Motherhood, apple pie and gay rights


“We hold
these truths to be self-evident, that all men are created equal, that
they are endowed by their Creator with certain unalienable Rights, that
among these are Life, Liberty and the pursuit of Happiness.”

The words — part of the Declaration of Independence —
ostensibly unite generations of Americans behind a common set of
principles, values so universally true that they are considered obvious.

And yet those words divide us perhaps more than any
others. If vetted by an attorney, that simple sentence would produce
pages of definitions, disambiguation and disclaimers. What do we mean by
truth? What do we mean by “self-evident”? Does the term “men” include
women? Does “all” truly mean all? What is an “unalienable” right? What does “pursuit of Happiness” denote? Are their limits to inalienable rights?

Much of the strife we’ve experienced in this nation in the
235 years since the Declaration of Independence was signed has revolved
around the failure of American society fully to realize the potential
of these radical and powerful words.

The fight to end slavery, the struggle of American Indians
to retain their land and ways of life, women’s suffrage, the civil
rights and women’s rights movements of the ’50s, ’60s and ’70s — these
social movements came about because disenfranchised people thought that
they, too, were included in the phrase “all men are created equal.”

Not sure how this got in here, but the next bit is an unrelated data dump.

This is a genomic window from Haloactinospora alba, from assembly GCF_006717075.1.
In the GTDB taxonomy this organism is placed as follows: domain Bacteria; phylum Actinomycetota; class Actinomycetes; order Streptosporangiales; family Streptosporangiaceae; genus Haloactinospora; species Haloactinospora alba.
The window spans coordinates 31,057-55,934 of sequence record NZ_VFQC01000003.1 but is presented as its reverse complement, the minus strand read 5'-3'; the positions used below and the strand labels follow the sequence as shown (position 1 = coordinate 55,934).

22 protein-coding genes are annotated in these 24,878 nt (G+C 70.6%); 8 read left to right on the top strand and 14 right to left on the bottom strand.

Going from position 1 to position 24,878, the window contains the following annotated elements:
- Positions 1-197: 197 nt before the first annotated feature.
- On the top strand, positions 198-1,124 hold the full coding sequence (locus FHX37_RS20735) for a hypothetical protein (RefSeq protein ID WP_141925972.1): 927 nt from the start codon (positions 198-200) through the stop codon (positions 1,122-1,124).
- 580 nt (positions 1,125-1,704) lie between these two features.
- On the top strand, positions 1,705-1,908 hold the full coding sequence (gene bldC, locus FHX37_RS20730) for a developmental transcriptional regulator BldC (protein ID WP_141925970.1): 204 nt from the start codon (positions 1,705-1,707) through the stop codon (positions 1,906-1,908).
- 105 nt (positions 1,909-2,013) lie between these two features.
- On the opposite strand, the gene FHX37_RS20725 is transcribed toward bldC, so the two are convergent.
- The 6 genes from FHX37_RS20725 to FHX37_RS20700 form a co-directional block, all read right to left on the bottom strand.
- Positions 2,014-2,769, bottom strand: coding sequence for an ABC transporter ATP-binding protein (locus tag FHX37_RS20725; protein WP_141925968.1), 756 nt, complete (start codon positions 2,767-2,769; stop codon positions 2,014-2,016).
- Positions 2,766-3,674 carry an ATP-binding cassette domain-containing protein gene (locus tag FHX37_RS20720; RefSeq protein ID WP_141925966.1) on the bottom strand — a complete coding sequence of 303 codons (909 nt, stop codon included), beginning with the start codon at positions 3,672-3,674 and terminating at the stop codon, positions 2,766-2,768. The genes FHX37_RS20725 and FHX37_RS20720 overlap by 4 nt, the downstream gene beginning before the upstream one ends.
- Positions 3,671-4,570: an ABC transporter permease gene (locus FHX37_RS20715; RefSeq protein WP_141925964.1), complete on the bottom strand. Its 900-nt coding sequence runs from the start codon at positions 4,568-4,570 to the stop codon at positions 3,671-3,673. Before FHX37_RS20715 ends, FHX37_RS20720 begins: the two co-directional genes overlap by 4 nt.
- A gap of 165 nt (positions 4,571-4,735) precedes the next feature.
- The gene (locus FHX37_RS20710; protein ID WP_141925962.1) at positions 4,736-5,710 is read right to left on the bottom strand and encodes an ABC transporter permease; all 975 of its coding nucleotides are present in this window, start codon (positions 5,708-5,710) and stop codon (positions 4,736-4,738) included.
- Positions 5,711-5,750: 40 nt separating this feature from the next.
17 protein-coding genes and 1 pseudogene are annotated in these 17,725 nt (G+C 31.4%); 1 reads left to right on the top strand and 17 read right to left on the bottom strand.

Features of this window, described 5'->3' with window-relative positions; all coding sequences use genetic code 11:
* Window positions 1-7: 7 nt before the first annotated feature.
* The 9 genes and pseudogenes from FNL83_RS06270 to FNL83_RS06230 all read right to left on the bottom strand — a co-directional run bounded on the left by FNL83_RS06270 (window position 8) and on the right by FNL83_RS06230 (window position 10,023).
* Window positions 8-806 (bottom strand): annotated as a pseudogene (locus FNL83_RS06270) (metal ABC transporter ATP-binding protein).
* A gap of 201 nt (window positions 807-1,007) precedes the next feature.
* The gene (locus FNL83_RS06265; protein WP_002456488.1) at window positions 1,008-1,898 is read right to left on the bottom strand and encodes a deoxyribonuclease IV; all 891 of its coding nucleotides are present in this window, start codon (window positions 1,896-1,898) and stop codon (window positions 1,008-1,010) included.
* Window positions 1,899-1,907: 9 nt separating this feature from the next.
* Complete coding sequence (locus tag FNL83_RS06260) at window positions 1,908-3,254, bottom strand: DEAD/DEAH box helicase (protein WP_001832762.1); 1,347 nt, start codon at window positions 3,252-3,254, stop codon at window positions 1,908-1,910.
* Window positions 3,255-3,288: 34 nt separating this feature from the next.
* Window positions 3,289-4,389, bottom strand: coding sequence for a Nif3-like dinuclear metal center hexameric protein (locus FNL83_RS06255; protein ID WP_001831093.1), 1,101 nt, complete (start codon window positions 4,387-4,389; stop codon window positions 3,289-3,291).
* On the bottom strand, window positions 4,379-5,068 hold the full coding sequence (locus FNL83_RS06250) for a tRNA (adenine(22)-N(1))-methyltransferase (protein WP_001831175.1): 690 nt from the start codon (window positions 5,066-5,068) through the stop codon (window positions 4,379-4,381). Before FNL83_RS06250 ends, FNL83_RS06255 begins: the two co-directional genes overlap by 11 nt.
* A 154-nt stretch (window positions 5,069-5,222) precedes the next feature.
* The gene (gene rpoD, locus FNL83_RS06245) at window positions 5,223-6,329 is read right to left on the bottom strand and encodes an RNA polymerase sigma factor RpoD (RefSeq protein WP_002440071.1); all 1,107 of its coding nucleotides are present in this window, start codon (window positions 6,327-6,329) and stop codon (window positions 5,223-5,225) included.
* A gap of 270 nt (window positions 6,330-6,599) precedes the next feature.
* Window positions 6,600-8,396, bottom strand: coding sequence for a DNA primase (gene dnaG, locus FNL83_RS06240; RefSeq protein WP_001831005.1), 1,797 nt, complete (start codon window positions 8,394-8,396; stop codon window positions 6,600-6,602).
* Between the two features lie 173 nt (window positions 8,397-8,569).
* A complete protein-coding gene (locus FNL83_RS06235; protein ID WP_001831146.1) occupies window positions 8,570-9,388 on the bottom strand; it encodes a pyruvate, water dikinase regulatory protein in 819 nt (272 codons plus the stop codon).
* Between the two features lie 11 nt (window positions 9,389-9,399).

While we work still to resolve issues of racism and sexism
in American culture, gays and lesbians have fought their way forward to
demand equality under the law — the right to live and love and marry
and raise families.

Each year in honor of the Fourth of July,
Boulder Weekly takes a look at a key issue pertaining to freedom and
constitutional rights. This year, we look at same-sex marriage and why
conservatives ought to champion this fundamental right. And although
Colorado has far to go to welcome same-sex marriage — illegal under
state law — the country as a whole seems to have reached a tipping point
with the recent vote that made New York the sixth state to legalize gay

American history has demonstrated repeatedly that once a
group of human beings comes to believe the phrase “all men are created
equal” applies to them, there is no holding them back. And so it will be
with gay marriage.

We hope you enjoy the issue.

Nowadays, even Republicans argue against discrimination on the basis of sexual orientation

Breaking through the binary

Weird sex laws in the U.S.

Homosexuality in history